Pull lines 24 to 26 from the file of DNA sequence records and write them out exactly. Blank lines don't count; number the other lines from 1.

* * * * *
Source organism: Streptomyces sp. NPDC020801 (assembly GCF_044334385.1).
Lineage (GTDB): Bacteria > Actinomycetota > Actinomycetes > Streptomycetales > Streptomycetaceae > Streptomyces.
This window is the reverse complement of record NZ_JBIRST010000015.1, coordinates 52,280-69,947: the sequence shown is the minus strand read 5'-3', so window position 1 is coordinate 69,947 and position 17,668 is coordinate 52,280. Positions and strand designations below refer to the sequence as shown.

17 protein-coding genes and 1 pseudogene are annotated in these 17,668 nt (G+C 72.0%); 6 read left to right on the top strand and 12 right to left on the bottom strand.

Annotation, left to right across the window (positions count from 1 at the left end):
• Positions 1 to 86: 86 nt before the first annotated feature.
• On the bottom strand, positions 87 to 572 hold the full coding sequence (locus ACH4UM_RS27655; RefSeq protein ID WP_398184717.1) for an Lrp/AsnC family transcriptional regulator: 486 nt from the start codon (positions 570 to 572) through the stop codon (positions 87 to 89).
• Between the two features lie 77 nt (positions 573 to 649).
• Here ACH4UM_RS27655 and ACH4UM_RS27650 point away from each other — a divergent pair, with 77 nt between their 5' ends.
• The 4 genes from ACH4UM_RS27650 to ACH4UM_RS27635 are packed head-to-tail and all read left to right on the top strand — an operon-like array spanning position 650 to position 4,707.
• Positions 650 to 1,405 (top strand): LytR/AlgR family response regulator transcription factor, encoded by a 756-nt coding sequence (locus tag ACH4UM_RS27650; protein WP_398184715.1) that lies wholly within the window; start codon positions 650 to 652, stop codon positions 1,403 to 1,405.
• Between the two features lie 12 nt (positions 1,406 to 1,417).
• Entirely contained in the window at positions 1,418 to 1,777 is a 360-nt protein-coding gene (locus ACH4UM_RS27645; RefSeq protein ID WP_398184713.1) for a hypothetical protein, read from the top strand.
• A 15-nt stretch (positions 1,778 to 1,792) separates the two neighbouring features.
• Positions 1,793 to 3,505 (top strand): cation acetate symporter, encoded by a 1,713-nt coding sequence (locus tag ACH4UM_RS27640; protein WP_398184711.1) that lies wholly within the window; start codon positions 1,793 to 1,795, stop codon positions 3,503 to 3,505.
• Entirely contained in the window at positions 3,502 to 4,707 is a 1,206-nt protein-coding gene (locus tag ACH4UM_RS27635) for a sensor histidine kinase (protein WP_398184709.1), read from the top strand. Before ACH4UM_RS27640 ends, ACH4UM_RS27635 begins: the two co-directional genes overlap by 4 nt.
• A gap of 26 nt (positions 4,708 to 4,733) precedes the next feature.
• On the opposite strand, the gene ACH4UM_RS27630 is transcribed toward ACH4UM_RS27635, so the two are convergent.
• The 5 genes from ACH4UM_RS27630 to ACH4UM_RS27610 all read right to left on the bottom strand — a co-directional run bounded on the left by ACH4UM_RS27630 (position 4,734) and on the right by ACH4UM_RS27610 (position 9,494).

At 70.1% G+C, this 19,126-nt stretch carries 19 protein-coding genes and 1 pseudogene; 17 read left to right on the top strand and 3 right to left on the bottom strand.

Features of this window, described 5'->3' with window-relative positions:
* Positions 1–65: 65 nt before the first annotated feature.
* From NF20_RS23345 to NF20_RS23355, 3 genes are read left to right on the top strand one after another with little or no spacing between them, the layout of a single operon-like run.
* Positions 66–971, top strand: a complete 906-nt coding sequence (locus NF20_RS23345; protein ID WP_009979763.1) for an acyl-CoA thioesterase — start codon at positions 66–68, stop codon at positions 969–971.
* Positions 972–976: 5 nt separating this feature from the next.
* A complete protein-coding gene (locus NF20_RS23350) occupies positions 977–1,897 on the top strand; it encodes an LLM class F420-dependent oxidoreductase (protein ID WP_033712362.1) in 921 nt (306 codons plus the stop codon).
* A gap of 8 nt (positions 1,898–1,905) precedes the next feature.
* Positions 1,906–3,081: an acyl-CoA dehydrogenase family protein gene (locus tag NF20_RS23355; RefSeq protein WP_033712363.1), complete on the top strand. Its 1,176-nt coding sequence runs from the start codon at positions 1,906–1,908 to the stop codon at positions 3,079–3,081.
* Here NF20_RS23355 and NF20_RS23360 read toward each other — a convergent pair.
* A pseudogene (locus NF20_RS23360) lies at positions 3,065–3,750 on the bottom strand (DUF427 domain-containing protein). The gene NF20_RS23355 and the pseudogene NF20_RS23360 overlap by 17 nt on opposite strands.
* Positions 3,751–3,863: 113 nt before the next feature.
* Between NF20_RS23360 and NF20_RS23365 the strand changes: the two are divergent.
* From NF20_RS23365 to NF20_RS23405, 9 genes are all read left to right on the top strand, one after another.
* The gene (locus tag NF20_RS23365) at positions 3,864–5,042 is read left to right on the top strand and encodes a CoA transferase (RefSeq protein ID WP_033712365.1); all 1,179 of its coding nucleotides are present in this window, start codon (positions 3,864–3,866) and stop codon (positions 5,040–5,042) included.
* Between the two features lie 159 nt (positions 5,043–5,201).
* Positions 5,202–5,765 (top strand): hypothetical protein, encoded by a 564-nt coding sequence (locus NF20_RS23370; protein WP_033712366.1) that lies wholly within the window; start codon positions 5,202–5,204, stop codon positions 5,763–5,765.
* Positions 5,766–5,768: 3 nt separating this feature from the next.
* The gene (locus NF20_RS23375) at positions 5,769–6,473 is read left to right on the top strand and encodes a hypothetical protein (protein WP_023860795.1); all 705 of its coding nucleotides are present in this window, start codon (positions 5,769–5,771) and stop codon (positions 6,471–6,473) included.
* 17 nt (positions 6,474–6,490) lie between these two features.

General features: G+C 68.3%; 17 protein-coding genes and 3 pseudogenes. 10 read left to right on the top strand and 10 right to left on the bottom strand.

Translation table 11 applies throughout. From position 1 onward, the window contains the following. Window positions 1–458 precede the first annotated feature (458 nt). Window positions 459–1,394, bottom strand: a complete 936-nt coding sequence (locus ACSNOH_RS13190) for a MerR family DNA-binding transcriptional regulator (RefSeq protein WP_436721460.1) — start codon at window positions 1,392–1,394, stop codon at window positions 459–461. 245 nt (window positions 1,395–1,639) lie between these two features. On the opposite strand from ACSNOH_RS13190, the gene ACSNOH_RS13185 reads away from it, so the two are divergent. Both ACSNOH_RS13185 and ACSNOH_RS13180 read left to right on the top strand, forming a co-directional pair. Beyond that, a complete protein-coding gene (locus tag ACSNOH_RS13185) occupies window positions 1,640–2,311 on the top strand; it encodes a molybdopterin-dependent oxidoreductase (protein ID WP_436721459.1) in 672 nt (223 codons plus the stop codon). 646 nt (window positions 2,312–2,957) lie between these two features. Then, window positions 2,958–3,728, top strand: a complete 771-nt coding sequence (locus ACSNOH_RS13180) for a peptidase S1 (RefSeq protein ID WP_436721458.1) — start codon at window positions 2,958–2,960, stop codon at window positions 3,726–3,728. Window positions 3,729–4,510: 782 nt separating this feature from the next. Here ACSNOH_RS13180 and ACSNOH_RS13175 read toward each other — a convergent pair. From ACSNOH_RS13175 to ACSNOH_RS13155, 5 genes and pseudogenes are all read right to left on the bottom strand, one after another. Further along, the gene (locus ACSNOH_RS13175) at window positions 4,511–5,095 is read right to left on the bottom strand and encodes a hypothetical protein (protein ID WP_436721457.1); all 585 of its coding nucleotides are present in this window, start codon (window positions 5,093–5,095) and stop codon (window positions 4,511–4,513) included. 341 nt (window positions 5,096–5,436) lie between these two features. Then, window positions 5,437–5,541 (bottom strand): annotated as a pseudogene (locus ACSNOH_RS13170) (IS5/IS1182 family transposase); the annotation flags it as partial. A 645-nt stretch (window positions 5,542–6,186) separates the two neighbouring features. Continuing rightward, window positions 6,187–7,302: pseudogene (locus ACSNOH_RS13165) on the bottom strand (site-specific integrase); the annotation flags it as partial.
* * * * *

* Positions 66–971, top strand: a complete 906-nt coding sequence (locus NF20_RS23345; protein ID WP_009979763.1) for an acyl-CoA thioesterase — start codon at positions 66–68, stop codon at positions 969–971.
* Positions 972–976: 5 nt separating this feature from the next.
* A complete protein-coding gene (locus NF20_RS23350) occupies positions 977–1,897 on the top strand; it encodes an LLM class F420-dependent oxidoreductase (protein ID WP_033712362.1) in 921 nt (306 codons plus the stop codon).